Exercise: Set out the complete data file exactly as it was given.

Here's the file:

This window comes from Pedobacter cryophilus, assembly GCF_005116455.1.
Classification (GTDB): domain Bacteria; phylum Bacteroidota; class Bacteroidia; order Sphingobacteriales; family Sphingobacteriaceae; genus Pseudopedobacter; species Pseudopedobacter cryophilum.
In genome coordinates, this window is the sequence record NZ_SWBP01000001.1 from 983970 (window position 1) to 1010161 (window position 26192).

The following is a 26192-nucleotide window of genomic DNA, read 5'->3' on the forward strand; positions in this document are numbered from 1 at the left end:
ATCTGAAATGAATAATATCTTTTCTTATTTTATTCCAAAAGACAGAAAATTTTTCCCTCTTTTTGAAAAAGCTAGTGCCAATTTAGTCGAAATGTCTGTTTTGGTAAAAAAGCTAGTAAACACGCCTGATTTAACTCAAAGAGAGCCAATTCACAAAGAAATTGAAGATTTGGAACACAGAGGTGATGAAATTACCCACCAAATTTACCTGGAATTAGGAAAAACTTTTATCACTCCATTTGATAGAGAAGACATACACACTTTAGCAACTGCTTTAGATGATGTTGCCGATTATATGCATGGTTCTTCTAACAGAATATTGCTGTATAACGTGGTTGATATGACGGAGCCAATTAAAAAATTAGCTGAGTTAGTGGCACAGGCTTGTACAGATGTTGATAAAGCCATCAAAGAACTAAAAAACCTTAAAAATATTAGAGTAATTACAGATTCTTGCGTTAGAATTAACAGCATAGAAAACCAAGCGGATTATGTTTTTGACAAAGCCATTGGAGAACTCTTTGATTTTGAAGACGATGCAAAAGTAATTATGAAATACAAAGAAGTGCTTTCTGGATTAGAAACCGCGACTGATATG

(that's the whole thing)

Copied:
This window comes from Pedobacter cryophilus, assembly GCF_005116455.1.
Classification (GTDB): domain Bacteria; phylum Bacteroidota; class Bacteroidia; order Sphingobacteriales; family Sphingobacteriaceae; genus Pseudopedobacter; species Pseudopedobacter cryophilum.
In genome coordinates, this window is the sequence record NZ_SWBP01000001.1 from 983970 (window position 1) to 1010161 (window position 26192).

The following is a 26192-nucleotide window of genomic DNA, read 5'->3' on the forward strand; positions in this document are numbered from 1 at the left end:
ATCTGAAATGAATAATATCTTTTCTTATTTTATTCCAAAAGACAGAAAATTTTTCCCTCTTTTTGAAAAAGCTAGTGCCAATTTAGTCGAAATGTCTGTTTTGGTAAAAAAGCTAGTAAACACGCCTGATTTAACTCAAAGAGAGCCAATTCACAAAGAAATTGAAGATTTGGAACACAGAGGTGATGAAATTACCCACCAAATTTACCTGGAATTAGGAAAAACTTTTATCACTCCATTTGATAGAGAAGACATACACACTTTAGCAACTGCTTTAGATGATGTTGCCGATTATATGCATGGTTCTTCTAACAGAATATTGCTGTATAACGTGGTTGATATGACGGAGCCAATTAAAAAATTAGCTGAGTTAGTGGCACAGGCTTGTACAGATGTTGATAAAGCCATCAAAGAACTAAAAAACCTTAAAAATATTAGAGTAATTACAGATTCTTGCGTTAGAATTAACAGCATAGAAAACCAAGCGGATTATGTTTTTGACAAAGCCATTGGAGAACTCTTTGATTTTGAAGACGATGCAAAAGTAATTATGAAATACAAAGAAGTGCTTTCTGGATTAGAAACCGCGACTGATATG